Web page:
Authors: Siyuan Lu, Jiahua Hao, Hao Yang, Mengya Chen, Jiapan Lian, Yalan Chen, Robert W. Brown, Davey L. Jones, Zhuoma Wan, Wei Wang, Wenjin Chang, Donghui Wu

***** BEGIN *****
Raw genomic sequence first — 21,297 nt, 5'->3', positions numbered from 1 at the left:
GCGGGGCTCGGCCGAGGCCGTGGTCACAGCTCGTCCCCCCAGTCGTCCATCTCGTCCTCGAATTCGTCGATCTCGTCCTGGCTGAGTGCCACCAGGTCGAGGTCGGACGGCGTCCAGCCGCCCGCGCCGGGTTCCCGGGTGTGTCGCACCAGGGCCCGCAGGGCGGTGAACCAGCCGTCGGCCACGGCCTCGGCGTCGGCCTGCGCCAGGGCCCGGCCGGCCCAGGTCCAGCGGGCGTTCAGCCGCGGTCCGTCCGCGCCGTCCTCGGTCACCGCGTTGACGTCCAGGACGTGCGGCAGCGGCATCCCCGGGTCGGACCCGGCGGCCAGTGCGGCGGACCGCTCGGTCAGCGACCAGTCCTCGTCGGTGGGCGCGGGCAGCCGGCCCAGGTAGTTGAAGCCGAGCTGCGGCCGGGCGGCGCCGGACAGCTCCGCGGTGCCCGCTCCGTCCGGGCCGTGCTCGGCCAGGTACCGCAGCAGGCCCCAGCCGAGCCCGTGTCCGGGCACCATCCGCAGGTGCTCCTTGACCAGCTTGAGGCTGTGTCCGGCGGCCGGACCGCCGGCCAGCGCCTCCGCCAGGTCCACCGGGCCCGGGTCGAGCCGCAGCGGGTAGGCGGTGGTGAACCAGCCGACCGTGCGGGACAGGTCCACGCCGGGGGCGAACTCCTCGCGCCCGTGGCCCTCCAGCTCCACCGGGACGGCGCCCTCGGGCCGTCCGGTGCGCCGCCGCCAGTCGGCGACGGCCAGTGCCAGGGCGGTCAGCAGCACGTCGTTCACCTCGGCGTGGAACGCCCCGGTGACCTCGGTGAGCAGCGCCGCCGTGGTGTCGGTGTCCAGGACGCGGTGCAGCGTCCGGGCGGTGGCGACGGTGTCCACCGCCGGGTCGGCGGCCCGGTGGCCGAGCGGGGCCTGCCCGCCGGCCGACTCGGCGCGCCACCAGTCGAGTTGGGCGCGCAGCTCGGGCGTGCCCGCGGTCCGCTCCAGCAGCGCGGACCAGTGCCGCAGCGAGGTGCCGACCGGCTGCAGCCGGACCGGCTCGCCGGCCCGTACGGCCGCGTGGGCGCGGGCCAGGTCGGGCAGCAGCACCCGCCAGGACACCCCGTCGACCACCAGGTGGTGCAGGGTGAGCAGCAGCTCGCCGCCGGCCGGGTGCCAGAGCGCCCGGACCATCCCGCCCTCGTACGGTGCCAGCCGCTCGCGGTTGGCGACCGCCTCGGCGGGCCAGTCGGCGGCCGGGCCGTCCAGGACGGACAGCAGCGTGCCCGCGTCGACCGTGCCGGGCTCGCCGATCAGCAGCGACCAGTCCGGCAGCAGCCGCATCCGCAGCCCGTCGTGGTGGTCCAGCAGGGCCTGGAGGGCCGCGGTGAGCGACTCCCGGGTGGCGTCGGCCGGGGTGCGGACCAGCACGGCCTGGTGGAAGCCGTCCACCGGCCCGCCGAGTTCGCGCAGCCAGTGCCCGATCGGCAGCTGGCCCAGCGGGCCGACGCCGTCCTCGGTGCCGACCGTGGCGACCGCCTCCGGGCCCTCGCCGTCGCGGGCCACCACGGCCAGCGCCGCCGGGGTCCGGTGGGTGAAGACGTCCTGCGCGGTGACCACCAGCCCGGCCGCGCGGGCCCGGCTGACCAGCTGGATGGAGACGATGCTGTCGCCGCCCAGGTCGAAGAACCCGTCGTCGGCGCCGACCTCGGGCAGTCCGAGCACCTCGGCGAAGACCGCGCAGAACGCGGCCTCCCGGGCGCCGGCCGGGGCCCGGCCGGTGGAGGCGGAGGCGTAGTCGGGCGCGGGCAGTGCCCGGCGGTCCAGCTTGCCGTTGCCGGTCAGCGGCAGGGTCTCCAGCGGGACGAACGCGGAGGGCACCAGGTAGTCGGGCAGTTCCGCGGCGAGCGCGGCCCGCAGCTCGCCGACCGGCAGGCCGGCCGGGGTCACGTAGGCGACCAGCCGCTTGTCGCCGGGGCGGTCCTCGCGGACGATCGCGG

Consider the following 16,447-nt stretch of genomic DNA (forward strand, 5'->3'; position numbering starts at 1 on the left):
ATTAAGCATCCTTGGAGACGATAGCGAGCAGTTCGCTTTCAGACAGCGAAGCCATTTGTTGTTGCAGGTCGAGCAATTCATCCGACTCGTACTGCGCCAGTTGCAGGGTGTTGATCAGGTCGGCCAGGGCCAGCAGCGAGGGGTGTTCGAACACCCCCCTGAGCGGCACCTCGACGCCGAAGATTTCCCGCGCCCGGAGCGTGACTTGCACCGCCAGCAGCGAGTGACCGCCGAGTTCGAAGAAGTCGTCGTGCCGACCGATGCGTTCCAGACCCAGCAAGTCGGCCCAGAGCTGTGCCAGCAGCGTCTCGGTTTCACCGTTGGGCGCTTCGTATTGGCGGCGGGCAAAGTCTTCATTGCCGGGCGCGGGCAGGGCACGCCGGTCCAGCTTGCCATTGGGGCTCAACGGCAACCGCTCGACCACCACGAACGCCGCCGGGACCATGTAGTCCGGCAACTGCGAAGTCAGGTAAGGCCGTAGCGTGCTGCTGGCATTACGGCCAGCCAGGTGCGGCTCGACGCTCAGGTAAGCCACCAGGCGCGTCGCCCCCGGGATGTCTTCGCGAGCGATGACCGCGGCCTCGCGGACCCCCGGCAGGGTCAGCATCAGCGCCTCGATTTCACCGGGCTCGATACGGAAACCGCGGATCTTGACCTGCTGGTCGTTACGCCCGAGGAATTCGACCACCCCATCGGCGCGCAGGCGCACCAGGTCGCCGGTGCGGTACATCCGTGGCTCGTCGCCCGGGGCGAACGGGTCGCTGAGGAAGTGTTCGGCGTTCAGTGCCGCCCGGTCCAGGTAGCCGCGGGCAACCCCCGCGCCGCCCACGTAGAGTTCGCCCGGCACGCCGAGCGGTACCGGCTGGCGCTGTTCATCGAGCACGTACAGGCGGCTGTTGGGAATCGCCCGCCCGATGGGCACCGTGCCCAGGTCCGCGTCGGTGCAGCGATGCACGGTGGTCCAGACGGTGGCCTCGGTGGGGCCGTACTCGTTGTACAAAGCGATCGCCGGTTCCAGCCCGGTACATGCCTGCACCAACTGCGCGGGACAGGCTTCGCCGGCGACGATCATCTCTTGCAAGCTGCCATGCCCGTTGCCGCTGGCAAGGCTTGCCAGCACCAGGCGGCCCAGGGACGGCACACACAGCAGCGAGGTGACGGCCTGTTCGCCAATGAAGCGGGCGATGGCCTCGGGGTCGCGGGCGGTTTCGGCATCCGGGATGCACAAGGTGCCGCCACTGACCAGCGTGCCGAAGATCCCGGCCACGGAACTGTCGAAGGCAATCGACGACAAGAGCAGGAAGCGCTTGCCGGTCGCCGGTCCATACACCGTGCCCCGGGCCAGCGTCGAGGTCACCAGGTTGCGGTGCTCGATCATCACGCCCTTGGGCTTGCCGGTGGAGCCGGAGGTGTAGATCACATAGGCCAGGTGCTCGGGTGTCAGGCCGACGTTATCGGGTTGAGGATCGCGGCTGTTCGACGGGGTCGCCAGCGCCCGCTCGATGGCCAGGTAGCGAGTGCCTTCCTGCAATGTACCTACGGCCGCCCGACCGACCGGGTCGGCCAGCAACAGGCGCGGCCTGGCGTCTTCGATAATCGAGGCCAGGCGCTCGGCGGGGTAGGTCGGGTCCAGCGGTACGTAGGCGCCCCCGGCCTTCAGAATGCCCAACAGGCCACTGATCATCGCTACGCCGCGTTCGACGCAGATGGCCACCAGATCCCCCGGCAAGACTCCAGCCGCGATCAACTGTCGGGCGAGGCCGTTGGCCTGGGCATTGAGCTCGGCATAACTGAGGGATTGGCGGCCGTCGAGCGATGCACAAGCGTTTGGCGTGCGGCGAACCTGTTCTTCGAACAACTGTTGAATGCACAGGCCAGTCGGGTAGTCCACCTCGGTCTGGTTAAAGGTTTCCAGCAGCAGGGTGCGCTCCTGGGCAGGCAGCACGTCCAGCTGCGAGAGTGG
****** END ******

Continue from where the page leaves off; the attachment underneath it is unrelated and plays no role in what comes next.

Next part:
Abstract: There is a growing body of evidence that suggests that both biodegradable and conventional (non-degradable) microplastics (MP) are hazardous to soil health by affecting the delivery of key ecological functions such as litter decomposition, nutrient cycling and water retention. Specifically, soil fauna may be harmed by the presence of MPs while also being involved in their disintegration, degradation, migration and transfer in soil. Therefore, a comprehensive understanding of the interactions between MPs and soil fauna is essential. Here, we conducted a 120-day soil microcosm experiment applying polyethylene (PE) and polylactic acid (PLA), in the absence/presence of the earthworm Eisenia nordenskioldi to estimate the relative singular and combined impact of MPs and earthworms on the soil bacterial community. Our findings revealed contrasting effects of PE and PLA on the composition and diversity of soil bacteria. All treatments affected the community and network structure of the soil bacterial community. Compared to the control (no MPs or earthworms), PE decreased bacterial alpha diversity, while PLA increased it. Patescibacteria were found to be significantly abundant in the PE group whereas Actinobacteria and Gemmatimonadetes were more abundant in PE, and PLA and earthworms groups. The presence of earthworms appeared to mediate the impact of PE/PLA on soil bacteria, potentially through bacterial consumption or by altering soil properties (e.g., pH, aeration, C availability). Earthworm presence also appeared to promote the chemical aging of PLA. Collectively, our results provide novel insights into the soil-fauna-driven impact of degradable/nondegradable MPs exposure on the long-term environmental risks associated with soil microorganisms.